The Greek attitude during the Golden Age was marked by a driving spirit to learn and develop an understanding of the world. The Greeks were able to reach a profound clarity of thought driven by a motivation that sought balance and oneness in the world – the whole instead of the parts.
We see in their accomplishments fact and beauty working together: in the tragedies, ideas and emotion; in the sculpture, reality and ideality; in the temples, logic and simplicity. Moreover, the Greeks were able to live with what is seen and unseen – geometry and the gods in balance.
What happened to this balanced human point of view?
Since the time of the Greeks, man has been unable to produce the same balance between mind and spirit. With the fall of antiquity and the rise of the Christian point of view, man retreated into a spiritual world, full of fear, without logic and science as his companions. Antiquity was denounced as pagan and unclean, so the accomplishments of the Greeks were discarded.
With the advent of the Renaissance, the pendulum swung radically in the other direction. Man discovered himself, began to think again, and sought control over his life. Reality replaced the ideal and living overcame morality. The Reformation attempted to reassert morality on mankind, but denied beauty in the process.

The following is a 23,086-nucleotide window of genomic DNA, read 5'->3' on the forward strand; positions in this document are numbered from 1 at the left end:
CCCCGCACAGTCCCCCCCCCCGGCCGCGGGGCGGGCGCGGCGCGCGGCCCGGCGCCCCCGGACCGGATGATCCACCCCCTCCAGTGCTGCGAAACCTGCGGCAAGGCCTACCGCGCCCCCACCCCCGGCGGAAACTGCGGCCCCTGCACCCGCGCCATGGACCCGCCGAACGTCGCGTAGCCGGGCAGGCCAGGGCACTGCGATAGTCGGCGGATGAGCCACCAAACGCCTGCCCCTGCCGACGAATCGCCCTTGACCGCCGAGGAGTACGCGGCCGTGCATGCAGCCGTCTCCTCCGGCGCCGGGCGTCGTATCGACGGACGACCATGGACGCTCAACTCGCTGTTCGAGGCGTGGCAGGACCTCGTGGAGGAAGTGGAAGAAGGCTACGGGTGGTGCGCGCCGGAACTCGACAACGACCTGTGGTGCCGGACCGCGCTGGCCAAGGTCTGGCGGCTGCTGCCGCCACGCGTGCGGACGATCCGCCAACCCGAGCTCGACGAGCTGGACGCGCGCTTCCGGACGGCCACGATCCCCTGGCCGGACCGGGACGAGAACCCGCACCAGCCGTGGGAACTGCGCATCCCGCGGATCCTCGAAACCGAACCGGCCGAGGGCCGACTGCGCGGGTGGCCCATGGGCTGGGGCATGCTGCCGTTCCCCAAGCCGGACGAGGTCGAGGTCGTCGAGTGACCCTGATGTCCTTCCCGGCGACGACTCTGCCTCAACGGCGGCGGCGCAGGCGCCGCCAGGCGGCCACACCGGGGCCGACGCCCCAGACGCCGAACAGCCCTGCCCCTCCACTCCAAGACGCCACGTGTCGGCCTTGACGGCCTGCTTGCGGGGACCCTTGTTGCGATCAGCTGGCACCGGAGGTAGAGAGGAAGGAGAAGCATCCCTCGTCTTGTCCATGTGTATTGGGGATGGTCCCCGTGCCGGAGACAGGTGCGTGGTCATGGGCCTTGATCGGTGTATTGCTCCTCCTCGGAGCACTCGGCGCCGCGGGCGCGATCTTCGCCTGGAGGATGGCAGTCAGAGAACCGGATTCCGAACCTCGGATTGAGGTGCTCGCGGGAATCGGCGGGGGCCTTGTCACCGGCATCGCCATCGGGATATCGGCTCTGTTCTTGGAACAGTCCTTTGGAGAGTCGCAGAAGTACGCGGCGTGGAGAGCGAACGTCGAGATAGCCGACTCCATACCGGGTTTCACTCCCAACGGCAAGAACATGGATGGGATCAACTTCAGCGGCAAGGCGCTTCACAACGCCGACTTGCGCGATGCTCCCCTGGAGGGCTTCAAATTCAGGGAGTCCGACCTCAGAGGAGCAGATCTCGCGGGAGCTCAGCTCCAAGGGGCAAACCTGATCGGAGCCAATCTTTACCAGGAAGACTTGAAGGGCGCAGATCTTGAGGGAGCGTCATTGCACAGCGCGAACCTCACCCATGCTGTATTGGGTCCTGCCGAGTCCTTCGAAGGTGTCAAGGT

The next stage began in the late nineteenth century with the triumph of science and the discarding of art, the power of the spirit, and religion. Man looked to science as the truth would carry mankind forward and create the perfect world. But science can be corrupting and expensive; its morals defined only by the intentions of the worst of man.
Now we reach the final stage, which involves the disintegration of national unity – a loss of oneness to accompany the loss of balance. There are those with the aim of expanding the mind and those who possess the spirit, but few possess both. The mind is used for profit and the spirit to resist it – the anti-capitalist obsession.
Few in America speak for the whole these days, as we evolve toward the ultimate relativism, the special interest group. There is no whole, but only the parts that do not add together. Each has its own agenda and no one looks for what’s common in all.
The end of relativism can only be produced by a unity by common cause, a reset of the individual in favor of the whole. Its seems that only a catastrophe will get us there, because we no longer possess the spirit and will to see its value on our own.